Five Houses, Ten Details
Edward Ford's forty years of practicing and teaching architecture have focused on one area: the architectural detail. Yet, despite two hugely influential books (The Details of Modern Architecture, volumes 1 and 2), numerous articles, and lectures given from Vancouver to Vienna, there are two questions Ford has, remarkably, never answered: "What is a detail?" and more importantly, "What is a good detail?" Ford is an architect as well as a writer, so it is notsurprising that rather than answering these questions in a third book, he spent six years on the design and construction of a house. Building it was not an exercise in the application of ideas about detail; it was, rather, a mechanism for answering those two simple questions.
Five Houses, Ten Details presents five designsall by Ford, all for himself, all for the same siteonly one of which was built. Each unbuilt design evolved or was abandoned for a variety of reasons.Many simply cost too much; others were based on presumptions that proved inaccurate or unproductive. All, to some degree, are present in the final design. Each of the five designs explores a different aspect of architectural detail: how it acts to connect to or disconnect from a site; how it is expressive of material; how it acts to reveal structure; how itarticulates the act of construction; and how it can be inconsistent, in a beneficial way, with the remainder of the building. Detail for Ford is not an accessory to architecture but its essence. Each design in Five Houses, Ten Details explores and articulates one aspectsite, structure, material, joinery, or furnitureat the expense of the others. Each architectural exploration leads to a larger understanding of construction and a larger understanding of how details communicate. Woven throughout with historical references and specific examples of his design process, Five Houses, Ten Details is an accessible and at times personal account of one man's exploration of architectural detail.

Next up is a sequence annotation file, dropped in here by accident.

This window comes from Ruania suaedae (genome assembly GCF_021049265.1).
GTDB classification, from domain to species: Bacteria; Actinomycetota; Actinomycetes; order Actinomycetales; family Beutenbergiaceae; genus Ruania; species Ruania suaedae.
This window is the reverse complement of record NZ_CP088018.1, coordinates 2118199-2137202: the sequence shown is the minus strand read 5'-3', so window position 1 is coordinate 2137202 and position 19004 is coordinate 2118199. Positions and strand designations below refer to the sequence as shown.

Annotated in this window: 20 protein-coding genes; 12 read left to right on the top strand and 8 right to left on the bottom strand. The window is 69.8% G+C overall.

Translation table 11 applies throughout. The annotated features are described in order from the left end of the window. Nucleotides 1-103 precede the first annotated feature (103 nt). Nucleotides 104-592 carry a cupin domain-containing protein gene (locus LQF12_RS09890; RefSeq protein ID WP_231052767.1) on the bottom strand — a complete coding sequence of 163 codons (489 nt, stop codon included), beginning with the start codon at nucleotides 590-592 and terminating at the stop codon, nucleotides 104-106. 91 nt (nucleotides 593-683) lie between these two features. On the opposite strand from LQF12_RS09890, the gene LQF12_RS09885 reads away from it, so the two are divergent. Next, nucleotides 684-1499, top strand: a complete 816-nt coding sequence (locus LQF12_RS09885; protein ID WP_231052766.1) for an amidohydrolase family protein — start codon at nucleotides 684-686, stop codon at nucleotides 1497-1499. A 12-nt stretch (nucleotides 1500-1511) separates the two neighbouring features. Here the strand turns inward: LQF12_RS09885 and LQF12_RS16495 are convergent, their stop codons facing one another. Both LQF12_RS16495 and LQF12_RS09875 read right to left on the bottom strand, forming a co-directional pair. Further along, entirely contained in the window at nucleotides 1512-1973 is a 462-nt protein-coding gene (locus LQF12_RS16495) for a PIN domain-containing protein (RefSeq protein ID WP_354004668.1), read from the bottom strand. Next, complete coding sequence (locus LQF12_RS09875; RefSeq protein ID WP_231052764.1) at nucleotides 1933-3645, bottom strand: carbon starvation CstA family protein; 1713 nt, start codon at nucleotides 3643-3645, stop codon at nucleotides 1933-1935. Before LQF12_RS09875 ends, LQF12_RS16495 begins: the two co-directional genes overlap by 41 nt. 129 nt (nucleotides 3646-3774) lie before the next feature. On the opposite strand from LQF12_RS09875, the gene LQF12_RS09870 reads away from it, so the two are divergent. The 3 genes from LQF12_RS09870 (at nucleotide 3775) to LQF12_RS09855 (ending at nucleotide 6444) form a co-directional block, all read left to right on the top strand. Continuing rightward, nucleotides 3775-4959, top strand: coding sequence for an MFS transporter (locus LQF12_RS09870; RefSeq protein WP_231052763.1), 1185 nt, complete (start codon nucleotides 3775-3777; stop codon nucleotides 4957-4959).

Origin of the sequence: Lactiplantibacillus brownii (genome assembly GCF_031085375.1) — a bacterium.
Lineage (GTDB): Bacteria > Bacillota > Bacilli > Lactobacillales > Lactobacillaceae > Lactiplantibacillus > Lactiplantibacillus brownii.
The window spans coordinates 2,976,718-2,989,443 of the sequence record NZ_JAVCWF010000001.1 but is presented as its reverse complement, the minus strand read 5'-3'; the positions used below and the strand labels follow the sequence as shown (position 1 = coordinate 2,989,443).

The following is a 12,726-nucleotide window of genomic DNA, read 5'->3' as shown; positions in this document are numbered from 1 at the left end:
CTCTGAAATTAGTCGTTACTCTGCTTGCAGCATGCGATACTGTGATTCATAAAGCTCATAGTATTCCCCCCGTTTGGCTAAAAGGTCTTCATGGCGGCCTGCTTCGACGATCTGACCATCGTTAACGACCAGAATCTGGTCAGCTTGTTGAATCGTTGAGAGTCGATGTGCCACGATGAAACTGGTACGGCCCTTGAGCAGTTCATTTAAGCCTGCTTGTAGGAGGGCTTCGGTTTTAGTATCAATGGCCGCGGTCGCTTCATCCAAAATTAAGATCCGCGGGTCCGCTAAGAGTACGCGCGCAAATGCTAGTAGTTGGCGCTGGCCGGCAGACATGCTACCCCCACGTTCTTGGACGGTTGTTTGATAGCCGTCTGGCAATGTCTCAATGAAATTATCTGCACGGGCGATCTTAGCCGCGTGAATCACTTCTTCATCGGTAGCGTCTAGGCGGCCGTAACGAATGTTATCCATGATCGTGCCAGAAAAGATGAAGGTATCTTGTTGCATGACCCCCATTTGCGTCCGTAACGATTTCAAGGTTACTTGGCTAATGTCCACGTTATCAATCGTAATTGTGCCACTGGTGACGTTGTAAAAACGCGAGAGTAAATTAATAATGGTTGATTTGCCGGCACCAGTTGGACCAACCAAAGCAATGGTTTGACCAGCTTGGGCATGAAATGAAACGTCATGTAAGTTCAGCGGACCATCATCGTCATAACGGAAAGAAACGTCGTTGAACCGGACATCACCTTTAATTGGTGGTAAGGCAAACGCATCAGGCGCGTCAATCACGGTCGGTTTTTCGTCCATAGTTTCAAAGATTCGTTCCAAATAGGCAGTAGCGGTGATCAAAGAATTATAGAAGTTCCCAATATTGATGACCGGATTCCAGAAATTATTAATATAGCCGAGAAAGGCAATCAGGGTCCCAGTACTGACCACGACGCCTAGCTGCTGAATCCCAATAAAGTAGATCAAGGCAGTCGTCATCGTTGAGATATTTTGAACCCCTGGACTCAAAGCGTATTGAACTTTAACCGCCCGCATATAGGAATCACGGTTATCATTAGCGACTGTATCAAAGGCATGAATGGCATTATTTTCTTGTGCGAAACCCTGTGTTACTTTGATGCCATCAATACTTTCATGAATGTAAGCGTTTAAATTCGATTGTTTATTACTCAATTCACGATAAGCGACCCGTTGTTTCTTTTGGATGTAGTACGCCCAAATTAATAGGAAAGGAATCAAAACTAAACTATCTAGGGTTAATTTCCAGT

What people are saying - Write a review
We haven't found any reviews in the usual places.
abstract detail Alpine Mountain Hut animation anthropomorphic appear architects articulated detail assembly autonomous Baillie Scott bedroom Bernard Maybeck Beurs van Berlage brick building built built-in furniture character clapboards concrete conﬁguration connection construction contemporary contrapposto Corbusier deﬁned disconnection elements eliminated empathy engineered exploration exposed exterior Fallingwater ﬁction ﬁlled ﬁnd ﬁnish ﬁreplace ﬁrst ﬁve ﬂoor Frank Lloyd Wright Free Union Country geometric George Nakashima Gottfried Semper Greg Lynn idea inglenook joinery joints Kahn language of furniture larger Le Corbusier literal living room manifestation material Matteson Matteson Public Library Maybeck minimal modern modernist motifs Mountain Hut competition nature perception plywood problem Public Library competition qualities question reality reﬂection regional Rem Koolhaas roof scale Scott Smith sculptural signiﬁcant space spatial speciﬁc steel frame structural expression structural frame understanding Union Country School vault Villa Savoye visually wall weight wood frame Worringer York